A positive relationship between feeding duration and meal size of avian nectarivores has often been assumed in earlier studies.
We investigated whether feeding duration can be used as a surrogate for the amount of sugar solution ingested by whitebellied
sunbirds, Cinnyris (Nectarinia) talatala. Feeding durations of sunbirds consuming three sucrose concentrations (10%, 20%, and 40% w/w) were measured using an infrared
photodetection system, and the amounts consumed were recorded simultaneously by weighing the feeder throughout the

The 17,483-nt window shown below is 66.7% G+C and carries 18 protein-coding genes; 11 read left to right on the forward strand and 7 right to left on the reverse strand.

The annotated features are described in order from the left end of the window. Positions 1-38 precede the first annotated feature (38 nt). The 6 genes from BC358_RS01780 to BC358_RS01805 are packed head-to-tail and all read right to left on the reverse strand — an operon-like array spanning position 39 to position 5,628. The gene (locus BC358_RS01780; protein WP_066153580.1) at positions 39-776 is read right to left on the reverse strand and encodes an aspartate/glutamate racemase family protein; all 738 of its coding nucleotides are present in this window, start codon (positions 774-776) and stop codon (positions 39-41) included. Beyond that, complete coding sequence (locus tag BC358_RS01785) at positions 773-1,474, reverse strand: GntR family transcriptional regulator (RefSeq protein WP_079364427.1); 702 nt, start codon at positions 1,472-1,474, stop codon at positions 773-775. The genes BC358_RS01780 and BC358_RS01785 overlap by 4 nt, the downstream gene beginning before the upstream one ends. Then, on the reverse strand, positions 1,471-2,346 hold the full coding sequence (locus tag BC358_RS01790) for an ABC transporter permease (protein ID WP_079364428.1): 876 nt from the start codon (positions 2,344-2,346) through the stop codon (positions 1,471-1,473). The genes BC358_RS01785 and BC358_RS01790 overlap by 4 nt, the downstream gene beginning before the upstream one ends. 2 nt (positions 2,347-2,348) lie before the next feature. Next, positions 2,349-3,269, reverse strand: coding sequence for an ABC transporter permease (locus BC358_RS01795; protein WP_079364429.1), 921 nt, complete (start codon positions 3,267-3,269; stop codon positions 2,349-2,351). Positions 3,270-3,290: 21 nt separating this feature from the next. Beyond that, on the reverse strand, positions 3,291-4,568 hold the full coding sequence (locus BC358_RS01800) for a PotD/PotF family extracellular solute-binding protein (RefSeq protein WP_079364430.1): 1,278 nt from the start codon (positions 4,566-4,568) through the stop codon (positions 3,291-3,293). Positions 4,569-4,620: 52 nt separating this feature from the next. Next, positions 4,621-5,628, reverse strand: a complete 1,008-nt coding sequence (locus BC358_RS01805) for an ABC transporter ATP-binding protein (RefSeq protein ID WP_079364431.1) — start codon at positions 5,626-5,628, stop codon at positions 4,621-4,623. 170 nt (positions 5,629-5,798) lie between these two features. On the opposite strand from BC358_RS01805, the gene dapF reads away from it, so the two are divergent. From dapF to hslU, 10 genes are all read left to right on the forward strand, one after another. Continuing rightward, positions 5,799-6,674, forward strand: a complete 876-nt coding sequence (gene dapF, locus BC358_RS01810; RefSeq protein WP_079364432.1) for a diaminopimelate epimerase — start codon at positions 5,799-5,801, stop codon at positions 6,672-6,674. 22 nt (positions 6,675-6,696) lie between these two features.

experiment. For all three diet concentrations, a positive relationship
was found between the time spent feeding per 30 min and the mass consumed. Therefore, feeding duration is demonstrated to be an index of the amount ingested on a particular
sugar concentration. The rate of ingestion, however, depended on the sugar concentration, with the highest rate at the lowest concentration of 10% and the lowest rate at the 40% concentration. Less total time was spent feeding on the 20% solution
than on the 10% solution, but time increased on the 40% diet because of viscosity effects. There appeared to be a weak relationship between feeding patterns and sex, but this was not significant, probably because of interindividual variation.